INFERTILITY IN both men and women is a growing problem. According to researchers at the British Medical Research Council, sperm counts all around the world have decreased by 50 per cent in the last 50 years.
In addition, disorders of the male reproductive organs, including cancer of the testicles, undescended testicles, small and abnormal penises, have more than doubled. Testicular cancer has become the most common malignancy in young males.
Other problems with other reproductive organs: the prostate gland in men and the uterus in women (75 per cent of Jamaican women have fibroids) have skyrocketed. All these reproductive organs have one thing in common: they are extremely sensitive to hormonal disturbance.
The sad reality is that we now live in an environment polluted with unhealthy chemicals, particularly substances that behave like the female hormone oestrogen. Researchers believe that many of the above disorders are caused by exposure of the unborn foetus to those oestrogenic environmental chemicals. Other studies done on pregnant women who were exposed to oestrogen drugs revealed a similar occurrence of such abnormalities and decrease in sperm levels in their male offspring. This may even be a factor in the increasing levels of homosexuality in young men as well as precocious puberty, early sexual development, and teenage pregnancy in our girls.
Today, women are exposed to these external oestrogen from a wide array of sources: drugs, food, water, air, even some skin and hair-care products. They consequently pass them on to their developing sons and daughters, with the result being an increase in male infertility and genital abnormality in boys and sexual and gynaecological disorders in girls. Many non-oestrogenic chemicals also contribute to the problem, including some pesticides, plasticisers, food colourings, solvents, metals, dioxins, and alcohol. Environmental contamination has resulted in human exposure to oestrogenic chemicals such as dichloro-diphenyl-trichloroethane that are resistant to biodegradation and persist in the food chain, and accumulate in human and animal tissues for a very long time.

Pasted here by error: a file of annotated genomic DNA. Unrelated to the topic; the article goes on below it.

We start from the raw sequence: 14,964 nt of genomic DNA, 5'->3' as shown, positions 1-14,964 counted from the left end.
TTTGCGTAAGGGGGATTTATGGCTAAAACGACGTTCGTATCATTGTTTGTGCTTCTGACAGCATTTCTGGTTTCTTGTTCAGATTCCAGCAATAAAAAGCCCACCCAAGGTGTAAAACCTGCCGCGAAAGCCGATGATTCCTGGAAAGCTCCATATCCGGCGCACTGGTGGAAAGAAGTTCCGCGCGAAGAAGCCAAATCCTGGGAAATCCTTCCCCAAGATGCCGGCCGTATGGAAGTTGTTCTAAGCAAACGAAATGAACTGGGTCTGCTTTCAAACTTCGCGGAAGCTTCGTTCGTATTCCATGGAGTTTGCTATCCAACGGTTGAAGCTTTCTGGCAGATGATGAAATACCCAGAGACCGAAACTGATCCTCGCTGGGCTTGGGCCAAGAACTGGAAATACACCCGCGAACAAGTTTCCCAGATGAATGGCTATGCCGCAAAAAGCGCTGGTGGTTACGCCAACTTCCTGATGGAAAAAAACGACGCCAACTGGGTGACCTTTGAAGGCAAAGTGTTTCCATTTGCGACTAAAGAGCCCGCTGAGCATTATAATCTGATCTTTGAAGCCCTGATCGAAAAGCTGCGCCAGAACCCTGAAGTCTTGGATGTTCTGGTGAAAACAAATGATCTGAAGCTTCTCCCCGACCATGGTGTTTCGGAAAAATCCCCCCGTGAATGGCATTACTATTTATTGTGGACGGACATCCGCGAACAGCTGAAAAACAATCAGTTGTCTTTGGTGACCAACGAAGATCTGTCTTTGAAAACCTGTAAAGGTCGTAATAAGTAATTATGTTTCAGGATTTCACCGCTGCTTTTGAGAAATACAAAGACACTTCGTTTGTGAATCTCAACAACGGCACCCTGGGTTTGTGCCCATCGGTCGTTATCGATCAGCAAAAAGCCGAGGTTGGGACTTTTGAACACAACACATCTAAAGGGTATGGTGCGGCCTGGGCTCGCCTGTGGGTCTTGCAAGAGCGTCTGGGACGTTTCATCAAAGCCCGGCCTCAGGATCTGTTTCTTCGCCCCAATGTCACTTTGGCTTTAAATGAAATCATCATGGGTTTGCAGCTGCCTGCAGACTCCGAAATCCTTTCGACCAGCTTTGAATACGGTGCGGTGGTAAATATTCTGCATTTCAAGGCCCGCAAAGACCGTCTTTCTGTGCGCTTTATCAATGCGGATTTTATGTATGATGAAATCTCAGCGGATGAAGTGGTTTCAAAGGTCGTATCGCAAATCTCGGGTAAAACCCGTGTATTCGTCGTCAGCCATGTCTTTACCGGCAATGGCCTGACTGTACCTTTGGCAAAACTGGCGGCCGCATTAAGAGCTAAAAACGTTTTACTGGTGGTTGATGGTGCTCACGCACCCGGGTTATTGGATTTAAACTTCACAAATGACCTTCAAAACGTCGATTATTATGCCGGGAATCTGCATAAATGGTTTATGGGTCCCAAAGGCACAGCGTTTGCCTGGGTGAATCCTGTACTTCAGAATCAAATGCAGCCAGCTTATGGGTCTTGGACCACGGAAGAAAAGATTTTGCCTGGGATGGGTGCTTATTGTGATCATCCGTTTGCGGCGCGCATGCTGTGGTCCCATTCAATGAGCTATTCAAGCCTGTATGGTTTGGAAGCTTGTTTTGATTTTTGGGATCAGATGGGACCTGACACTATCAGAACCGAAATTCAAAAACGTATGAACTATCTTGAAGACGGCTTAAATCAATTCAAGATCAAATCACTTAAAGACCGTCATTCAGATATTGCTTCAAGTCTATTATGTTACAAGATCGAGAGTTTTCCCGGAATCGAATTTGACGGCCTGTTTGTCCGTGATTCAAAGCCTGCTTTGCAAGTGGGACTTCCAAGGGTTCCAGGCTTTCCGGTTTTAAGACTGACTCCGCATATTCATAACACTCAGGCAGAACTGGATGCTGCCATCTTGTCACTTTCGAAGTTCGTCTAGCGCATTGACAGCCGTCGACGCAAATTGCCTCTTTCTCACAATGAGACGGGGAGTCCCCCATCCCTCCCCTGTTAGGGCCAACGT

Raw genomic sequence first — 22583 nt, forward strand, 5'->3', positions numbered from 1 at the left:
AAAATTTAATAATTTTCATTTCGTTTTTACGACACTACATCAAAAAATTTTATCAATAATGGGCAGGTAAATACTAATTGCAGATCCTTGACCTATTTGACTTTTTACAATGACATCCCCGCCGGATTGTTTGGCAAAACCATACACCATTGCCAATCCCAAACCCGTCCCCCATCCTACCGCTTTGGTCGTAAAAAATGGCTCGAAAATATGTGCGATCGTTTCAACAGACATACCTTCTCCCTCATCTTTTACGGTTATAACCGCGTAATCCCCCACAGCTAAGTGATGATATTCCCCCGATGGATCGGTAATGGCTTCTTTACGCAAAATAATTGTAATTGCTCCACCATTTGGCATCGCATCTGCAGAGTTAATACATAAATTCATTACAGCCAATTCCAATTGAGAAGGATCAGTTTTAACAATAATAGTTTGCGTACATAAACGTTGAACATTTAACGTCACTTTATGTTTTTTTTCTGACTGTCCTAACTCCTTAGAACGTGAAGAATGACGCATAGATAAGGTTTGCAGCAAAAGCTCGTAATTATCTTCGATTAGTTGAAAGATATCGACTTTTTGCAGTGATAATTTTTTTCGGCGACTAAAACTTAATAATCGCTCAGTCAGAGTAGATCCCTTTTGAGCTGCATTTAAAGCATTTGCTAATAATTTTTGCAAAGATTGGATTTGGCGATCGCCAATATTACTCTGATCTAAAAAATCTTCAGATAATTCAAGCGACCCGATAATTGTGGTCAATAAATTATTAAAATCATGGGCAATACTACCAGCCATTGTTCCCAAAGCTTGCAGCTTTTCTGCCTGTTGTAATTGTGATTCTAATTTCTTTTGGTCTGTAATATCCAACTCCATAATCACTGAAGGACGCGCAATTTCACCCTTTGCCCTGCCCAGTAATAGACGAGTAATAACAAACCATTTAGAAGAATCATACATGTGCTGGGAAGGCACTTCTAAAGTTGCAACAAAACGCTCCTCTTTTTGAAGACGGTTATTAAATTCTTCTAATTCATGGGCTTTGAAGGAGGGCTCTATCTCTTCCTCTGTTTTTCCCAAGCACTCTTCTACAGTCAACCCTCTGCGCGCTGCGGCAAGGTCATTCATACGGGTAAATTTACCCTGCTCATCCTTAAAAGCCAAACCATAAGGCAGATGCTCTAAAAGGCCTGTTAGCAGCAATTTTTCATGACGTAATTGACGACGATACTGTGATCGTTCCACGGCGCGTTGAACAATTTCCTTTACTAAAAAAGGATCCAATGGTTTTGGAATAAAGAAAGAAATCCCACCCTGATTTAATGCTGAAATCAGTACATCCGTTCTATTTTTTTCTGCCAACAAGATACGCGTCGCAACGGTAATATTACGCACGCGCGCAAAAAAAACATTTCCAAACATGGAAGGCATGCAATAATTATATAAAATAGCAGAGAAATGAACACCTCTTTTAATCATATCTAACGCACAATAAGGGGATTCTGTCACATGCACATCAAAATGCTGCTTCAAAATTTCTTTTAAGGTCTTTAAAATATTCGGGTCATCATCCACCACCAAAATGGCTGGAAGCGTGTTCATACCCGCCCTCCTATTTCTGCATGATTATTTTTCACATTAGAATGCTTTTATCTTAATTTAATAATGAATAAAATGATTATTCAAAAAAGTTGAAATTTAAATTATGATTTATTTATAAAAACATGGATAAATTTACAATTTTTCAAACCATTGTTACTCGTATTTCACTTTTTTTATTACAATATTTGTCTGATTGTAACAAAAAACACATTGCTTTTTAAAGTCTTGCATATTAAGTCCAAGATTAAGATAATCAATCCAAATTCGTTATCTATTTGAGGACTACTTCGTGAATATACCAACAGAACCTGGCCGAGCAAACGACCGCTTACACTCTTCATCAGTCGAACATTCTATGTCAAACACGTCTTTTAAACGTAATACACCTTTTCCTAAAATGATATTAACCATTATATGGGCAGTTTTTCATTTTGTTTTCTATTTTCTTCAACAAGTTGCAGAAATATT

Changes in diet and lifestyle also play a role. Increases in body fat are known to increase the body's own production of oestrogen in both men and women. As men age, their fat cells manufacture more and more female hormones by converting their male hormone testosterone into the female hormone oestrogen. Research indicates that the average 50-year-old man has higher levels of female hormones that the average 50-year-old woman. The fatter the man, the greater this hormonal reversal. These hormonal shifts carry far-reaching physical, psychological and social consequences.
Correcting the imbalance
As a part of your general medical check-up, ask your health-care provider to do a detailed hormonal profile. This will provide useful information on your various hormone levels, including your sex hormones. Unfortunately, it will not indicate the levels of other abnormal hormone-like chemicals in your body.
The appropriate diet with a heavy emphasis on fresh fruit and vegetables. Minimise your consumption of processed, chemical-laced foods. Try to 'eat organic' as much as possible. Specific foods are known to assist in hormonal regulation. These include soy, green tea, Omega 3-fatty acids, high-fibre foods and the crustiferous vegetables. I employ a very effective nutritional supplement programme called Cellular Nutrition to assist with hormonal balance. Specific herbs like ginseng, tang kuei, and evening primrose oil may also help the body to naturally regulate its hormonal balance.
Daily exercise, stress management and regular sun exposure also assist with hormonal balance.
It is important to assist the body to prevent and remove toxic chemicals from accumulating in the body. A high-fibre diet and a high consumption of clean water is valuable. Colon cleansing, sauna baths, sweating, and other detox techniques done regularly are also very useful.
Specific vitamins and herbs like the antioxidants, aloe vera, milk thistle and probiotics can be used.
More aggressive detox strategies, including intravenous chelation therapy, may also be employed.
Hormone replacement therapy
Hormonal balance can be restored with the appropriate and safe use of hormone replacement therapy, but specific guidelines must be followed.
First, the appropriate tests of hormone status must be done by your doctor. Then the necessary hormone can be replaced using bio-identical hormones. That means giving the body the exact substance that it makes, not a synthetic, unnatural chemical. Testosterone, oestrogen. progesterone, thyroid hormone, dehydroepiandrosterone and cortisol, are all available in bio-identical forms. Your doctor would decide on the appropriate dosage and method of administration. Finally, you must be followed up and your hormone levels monitored to achieve optimal results.
You may email Dr Tony Vendryes at email@example.com or listen to 'An Ounce of Prevention' on POWER 106FM on Fridays at 8 p.m. His new book 'An Ounce of Prevention, Especially for Women' is available locally and on the Internet.